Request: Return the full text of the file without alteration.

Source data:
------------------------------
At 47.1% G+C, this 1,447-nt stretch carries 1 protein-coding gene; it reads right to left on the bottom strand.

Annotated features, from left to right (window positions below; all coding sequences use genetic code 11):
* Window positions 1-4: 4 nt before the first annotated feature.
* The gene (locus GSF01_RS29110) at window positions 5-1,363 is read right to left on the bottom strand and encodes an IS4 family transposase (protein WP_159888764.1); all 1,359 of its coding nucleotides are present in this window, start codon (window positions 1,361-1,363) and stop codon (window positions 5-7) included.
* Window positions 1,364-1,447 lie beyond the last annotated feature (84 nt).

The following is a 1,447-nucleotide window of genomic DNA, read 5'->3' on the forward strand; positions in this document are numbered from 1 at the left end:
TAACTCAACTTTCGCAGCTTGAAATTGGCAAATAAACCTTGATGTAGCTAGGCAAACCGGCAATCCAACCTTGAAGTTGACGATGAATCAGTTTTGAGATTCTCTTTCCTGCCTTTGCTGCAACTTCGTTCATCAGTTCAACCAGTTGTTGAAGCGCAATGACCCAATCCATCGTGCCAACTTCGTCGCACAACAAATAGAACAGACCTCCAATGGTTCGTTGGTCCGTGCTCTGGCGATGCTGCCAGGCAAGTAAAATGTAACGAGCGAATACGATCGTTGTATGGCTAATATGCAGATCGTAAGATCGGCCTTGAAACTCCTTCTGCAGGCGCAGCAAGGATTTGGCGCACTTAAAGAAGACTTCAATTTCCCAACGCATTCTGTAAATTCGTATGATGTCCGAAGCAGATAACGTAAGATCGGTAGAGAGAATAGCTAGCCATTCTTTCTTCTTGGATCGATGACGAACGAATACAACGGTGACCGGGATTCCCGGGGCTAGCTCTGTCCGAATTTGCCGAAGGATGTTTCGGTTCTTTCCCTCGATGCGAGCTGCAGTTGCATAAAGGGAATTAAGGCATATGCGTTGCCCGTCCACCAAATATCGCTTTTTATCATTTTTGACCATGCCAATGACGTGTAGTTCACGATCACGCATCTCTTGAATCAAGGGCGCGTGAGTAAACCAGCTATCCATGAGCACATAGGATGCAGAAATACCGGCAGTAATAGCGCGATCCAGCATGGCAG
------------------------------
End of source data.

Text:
At 47.1% G+C, this 1,447-nt stretch carries 1 protein-coding gene; it reads right to left on the bottom strand.

Annotated features, from left to right (window positions below; all coding sequences use genetic code 11):
* Window positions 1-4: 4 nt before the first annotated feature.
* The gene (locus GSF01_RS29110) at window positions 5-1,363 is read right to left on the bottom strand and encodes an IS4 family transposase (protein WP_159888764.1); all 1,359 of its coding nucleotides are present in this window, start codon (window positions 1,361-1,363) and stop codon (window positions 5-7) included.
* Window positions 1,364-1,447 lie beyond the last annotated feature (84 nt).

The following is a 1,447-nucleotide window of genomic DNA, read 5'->3' on the forward strand; positions in this document are numbered from 1 at the left end:
TAACTCAACTTTCGCAGCTTGAAATTGGCAAATAAACCTTGATGTAGCTAGGCAAACCGGCAATCCAACCTTGAAGTTGACGATGAATCAGTTTTGAGATTCTCTTTCCTGCCTTTGCTGCAACTTCGTTCATCAGTTCAACCAGTTGTTGAAGCGCAATGACCCAATCCATCGTGCCAACTTCGTCGCACAACAAATAGAACAGACCTCCAATGGTTCGTTGGTCCGTGCTCTGGCGATGCTGCCAGGCAAGTAAAATGTAACGAGCGAATACGATCGTTGTATGGCTAATATGCAGATCGTAAGATCGGCCTTGAAACTCCTTCTGCAGGCGCAGCAAGGATTTGGCGCACTTAAAGAAGACTTCAATTTCCCAACGCATTCTGTAAATTCGTATGATGTCCGAAGCAGATAACGTAAGATCGGTAGAGAGAATAGCTAGCCATTCTTTCTTCTTGGATCGATGACGAACGAATACAACGGTGACCGGGATTCCCGGGGCTAGCTCTGTCCGAATTTGCCGAAGGATGTTTCGGTTCTTTCCCTCGATGCGAGCTGCAGTTGCATAAAGGGAATTAAGGCATATGCGTTGCCCGTCCACCAAATATCGCTTTTTATCATTTTTGACCATGCCAATGACGTGTAGTTCACGATCACGCATCTCTTGAATCAAGGGCGCGTGAGTAAACCAGCTATCCATGAGCACATAGGATGCAGAAATACCGGCAGTAATAGCGCGATCCAGCATGGCAG